BUSHNELL, Fla.,None - A man convicted of a double murder in Tarrytown said he wants the death penalty.
Bill Marquardt represented himself in his murder trial in October. Then, he refused to allow a jury to recommend his sentence.
Marquardt acted as his own attorney during his double murder trial last fall. But a Sumter County jury found him guilty of the March 2000 killings of Margarita Ruiz and Esperanza Wells in their Tarrytown cottage.
Minutes after the conviction, Marquardt demanded the death penalty.
"I've never had a death volunteer that has actively pursued it like he has," public defender Charles Vaughn said.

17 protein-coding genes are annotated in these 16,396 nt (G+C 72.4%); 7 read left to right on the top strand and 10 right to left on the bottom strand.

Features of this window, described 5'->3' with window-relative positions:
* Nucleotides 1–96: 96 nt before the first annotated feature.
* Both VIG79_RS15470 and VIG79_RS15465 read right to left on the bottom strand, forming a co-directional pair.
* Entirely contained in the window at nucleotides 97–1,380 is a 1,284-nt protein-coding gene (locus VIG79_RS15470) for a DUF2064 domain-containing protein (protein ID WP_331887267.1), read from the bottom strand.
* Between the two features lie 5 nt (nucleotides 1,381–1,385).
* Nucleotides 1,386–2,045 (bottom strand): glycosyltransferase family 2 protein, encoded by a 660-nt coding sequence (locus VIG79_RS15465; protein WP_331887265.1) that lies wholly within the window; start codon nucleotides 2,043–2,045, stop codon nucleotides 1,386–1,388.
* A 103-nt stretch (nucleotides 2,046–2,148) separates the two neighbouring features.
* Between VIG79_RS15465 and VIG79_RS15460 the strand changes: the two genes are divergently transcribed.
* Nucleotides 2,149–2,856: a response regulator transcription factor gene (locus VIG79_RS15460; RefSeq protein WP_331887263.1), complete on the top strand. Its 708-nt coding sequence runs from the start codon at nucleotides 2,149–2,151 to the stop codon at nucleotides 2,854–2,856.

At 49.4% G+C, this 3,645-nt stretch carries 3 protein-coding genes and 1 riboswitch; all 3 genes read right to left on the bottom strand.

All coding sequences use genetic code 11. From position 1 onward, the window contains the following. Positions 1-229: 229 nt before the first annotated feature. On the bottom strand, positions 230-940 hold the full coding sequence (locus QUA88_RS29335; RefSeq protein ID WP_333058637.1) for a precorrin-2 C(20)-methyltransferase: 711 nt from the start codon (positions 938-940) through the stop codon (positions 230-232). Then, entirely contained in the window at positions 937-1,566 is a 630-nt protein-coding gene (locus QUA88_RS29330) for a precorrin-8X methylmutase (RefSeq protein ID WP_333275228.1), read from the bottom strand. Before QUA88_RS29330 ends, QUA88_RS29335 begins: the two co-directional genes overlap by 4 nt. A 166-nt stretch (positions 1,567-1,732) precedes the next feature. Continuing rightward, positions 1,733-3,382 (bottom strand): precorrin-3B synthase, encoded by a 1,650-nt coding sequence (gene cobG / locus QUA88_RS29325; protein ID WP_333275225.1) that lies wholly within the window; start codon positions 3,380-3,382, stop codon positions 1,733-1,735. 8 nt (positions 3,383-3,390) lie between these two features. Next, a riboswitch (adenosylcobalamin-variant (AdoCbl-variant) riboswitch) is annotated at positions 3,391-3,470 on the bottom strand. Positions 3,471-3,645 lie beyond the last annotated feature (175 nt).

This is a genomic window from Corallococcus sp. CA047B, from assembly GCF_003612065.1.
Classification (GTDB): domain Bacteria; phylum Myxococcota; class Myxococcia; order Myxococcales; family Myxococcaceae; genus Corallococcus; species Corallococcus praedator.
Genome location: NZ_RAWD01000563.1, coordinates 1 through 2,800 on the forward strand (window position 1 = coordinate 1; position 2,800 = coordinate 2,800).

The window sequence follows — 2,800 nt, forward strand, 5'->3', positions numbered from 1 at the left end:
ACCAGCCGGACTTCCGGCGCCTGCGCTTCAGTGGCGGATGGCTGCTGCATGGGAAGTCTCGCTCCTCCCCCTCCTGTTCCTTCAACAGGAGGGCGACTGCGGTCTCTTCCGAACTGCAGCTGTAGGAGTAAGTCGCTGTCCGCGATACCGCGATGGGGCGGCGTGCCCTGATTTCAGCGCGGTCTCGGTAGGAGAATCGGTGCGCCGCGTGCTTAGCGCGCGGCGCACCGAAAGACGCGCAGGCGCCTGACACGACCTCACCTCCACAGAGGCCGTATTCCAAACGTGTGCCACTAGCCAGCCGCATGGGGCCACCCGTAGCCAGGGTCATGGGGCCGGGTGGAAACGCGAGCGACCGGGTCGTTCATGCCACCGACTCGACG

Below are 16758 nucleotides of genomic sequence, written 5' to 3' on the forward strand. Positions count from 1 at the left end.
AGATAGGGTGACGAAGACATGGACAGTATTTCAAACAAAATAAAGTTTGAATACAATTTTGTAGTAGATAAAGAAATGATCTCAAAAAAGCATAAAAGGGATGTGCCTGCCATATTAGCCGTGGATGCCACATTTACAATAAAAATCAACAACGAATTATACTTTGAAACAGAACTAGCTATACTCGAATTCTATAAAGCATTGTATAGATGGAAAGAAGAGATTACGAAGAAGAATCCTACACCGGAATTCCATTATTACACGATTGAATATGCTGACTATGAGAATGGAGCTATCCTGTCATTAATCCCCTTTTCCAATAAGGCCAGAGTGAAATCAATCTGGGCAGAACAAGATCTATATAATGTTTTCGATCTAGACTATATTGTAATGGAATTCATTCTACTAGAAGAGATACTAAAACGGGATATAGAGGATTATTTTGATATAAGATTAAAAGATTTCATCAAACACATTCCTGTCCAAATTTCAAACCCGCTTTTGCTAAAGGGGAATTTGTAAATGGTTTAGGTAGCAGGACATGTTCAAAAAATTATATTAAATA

"He mistakenly believes he's going to be able to get the case reversed on appeal and he's going to gain his freedom," prosecutor Pete Magrino said.
Magrino said a death sentence gets Marquardt an automatic appeal to the Florida Supreme Court. Life in prison does not guarantee an appeal, which is why for Wednesday's death penalty hearing, Marquardt took steps to prevent his family from speaking on his behalf.
"They wanted to initially. But apparently, Mr. Marquardt told them not to and they didn't," Vaughn said.
The family of the victims hopes for the maximum punishment.
"It doesn't bring them back. But it sure does help us move on," Pam Ruiz said.
"We've always put it in God's hands. We've always said, 'If we didn't catch up with him, God would,'" Wells said.
Judge William Hallman will sentence Marquardt on Feb. 28.